North Carolina had two major swaps at the time the benchmark was suspected of being rigged. Together, the two swaps were tied to $1.3 billion of bonds that were issued in 2002 and 2005. The banks on the other side of these contracts included Bank of America, of Charlotte, N.C., and JPMorgan Chase & Company based in New York, both of which are involved in setting Libor.
The challenge facing North Carolina and other states is that there is no agreement yet on how much the banks actually manipulated Libor, and for how long. The lawsuits that have already been filed have estimated that the banks held Libor down by at least 30 basis points, or 0.30 percent, for three years. By one method of calculation, that could have meant losses for North Carolina of around $10 million on their swaps.
Ms. Cowell said she assumed that as more banks settled with regulators, those numbers would become clearer. In the meantime, the treasurer's office is working out formulas for losses that they can plug numbers into if and when new settlements are made public. At that point, Ms. Cowell also plans to share her work with other municipal agencies in North Carolina that held about 40 swaps during the period in question.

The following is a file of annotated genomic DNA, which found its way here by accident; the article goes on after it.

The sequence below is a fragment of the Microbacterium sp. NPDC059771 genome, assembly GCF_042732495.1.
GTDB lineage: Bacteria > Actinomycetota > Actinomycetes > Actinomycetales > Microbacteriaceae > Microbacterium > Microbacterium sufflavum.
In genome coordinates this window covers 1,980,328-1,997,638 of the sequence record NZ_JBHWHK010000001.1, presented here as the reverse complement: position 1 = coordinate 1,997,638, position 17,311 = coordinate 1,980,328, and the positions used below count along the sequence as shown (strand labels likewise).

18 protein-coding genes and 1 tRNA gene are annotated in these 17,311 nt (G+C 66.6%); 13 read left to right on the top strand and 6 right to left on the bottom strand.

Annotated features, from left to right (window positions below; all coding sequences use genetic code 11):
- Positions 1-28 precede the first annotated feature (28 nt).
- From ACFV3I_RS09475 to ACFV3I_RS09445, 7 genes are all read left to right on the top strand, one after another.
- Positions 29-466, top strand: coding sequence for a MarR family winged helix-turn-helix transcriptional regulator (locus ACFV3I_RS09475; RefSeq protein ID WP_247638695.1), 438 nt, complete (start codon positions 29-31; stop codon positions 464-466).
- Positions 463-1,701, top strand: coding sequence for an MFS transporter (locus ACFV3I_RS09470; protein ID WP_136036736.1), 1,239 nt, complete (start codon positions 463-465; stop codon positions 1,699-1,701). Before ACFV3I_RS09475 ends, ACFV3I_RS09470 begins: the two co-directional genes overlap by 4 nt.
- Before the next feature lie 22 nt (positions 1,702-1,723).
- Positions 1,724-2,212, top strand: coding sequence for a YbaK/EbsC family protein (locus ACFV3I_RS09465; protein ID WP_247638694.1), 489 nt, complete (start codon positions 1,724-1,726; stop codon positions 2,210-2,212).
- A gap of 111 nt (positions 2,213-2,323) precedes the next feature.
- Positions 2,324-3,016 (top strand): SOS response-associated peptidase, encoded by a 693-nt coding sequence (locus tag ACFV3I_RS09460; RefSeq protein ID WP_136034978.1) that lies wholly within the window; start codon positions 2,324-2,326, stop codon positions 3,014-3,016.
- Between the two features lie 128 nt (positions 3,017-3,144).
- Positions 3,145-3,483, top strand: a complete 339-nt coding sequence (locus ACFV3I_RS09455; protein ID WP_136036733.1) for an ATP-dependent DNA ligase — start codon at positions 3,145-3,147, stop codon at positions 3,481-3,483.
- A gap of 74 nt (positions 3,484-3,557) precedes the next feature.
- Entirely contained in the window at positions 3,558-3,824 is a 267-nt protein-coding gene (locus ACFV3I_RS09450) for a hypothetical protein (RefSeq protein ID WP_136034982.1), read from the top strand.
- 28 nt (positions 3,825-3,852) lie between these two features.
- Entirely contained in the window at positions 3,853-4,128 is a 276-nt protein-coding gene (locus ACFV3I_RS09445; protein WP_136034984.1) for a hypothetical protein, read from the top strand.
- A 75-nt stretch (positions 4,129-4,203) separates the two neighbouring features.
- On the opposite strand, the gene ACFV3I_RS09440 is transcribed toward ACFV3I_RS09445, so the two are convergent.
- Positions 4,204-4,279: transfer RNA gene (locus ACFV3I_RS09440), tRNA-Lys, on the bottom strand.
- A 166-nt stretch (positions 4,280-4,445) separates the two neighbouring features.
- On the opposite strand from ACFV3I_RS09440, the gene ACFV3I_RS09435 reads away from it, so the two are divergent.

"This is an unprecedented level of analysis, and an unprecedented wide spectrum of financial impact," Ms. Cowell said.
The inquiry could provide a political bump for Ms. Cowell, who is seeking another term as anti-Wall Street sentiment is running high. A graduate of the Wharton School of Business, she served on the Raleigh, N.C., City Council and then the state Senate before taking office in 2008. She cites among her accomplishments the states maintaining its status as one of eight with a AAA rating from the major credit rating agencies.
North Carolina's attorney general will make the final determination on whether the state will join existing lawsuits, proceed with its own case or take no action at all. The attorney general's office did not respond to requests for comment.
But the office has been involved in many of the discussions with the treasurer's staff, people involved in the meetings said.